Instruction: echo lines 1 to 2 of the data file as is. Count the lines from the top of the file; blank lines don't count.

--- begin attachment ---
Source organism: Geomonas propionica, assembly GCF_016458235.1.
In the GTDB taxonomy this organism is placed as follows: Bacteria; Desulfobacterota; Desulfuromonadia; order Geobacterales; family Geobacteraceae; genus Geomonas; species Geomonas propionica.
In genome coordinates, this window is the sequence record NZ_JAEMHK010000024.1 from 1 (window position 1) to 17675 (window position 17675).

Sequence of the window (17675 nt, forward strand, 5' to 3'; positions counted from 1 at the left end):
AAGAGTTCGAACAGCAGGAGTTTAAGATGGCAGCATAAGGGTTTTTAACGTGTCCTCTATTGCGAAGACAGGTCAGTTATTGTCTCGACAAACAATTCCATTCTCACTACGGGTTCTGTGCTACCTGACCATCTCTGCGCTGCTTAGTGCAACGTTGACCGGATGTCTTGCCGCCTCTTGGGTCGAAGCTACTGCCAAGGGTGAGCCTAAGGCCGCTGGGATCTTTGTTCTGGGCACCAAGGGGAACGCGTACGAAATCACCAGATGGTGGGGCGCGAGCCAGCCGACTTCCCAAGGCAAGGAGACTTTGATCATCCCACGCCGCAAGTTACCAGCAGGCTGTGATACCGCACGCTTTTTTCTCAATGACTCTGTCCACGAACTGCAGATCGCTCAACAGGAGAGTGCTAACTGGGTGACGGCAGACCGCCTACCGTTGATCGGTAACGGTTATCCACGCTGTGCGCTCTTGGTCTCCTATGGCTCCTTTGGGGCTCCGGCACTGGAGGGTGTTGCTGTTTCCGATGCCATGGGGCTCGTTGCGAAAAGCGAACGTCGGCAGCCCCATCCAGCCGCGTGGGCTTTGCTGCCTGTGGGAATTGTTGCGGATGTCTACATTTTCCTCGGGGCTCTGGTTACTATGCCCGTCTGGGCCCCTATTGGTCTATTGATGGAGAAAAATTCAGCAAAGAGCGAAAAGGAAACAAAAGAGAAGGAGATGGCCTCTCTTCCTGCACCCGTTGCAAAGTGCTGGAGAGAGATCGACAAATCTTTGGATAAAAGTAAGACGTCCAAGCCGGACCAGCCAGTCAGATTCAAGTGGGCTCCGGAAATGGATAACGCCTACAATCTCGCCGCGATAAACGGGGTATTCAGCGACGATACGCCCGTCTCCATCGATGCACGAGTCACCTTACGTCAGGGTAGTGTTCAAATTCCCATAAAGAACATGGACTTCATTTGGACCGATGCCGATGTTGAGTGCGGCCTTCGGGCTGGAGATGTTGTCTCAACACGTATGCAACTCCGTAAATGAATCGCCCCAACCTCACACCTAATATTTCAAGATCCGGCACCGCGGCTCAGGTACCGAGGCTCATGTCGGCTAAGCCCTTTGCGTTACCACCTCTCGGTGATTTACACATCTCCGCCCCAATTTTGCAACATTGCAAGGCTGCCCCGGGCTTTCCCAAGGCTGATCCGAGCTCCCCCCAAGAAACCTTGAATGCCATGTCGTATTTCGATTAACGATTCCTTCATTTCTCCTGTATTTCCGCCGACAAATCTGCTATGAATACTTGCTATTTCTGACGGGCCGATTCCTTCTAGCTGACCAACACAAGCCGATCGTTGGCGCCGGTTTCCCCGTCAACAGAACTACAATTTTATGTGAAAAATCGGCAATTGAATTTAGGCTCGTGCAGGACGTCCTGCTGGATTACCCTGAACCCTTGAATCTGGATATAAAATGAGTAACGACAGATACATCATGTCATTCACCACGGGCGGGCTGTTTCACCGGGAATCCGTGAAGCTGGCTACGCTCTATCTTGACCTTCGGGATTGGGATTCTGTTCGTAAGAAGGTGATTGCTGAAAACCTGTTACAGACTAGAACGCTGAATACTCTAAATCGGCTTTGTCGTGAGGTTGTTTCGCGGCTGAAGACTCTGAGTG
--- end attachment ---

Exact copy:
Source organism: Geomonas propionica, assembly GCF_016458235.1.
In the GTDB taxonomy this organism is placed as follows: Bacteria; Desulfobacterota; Desulfuromonadia; order Geobacterales; family Geobacteraceae; genus Geomonas; species Geomonas propionica.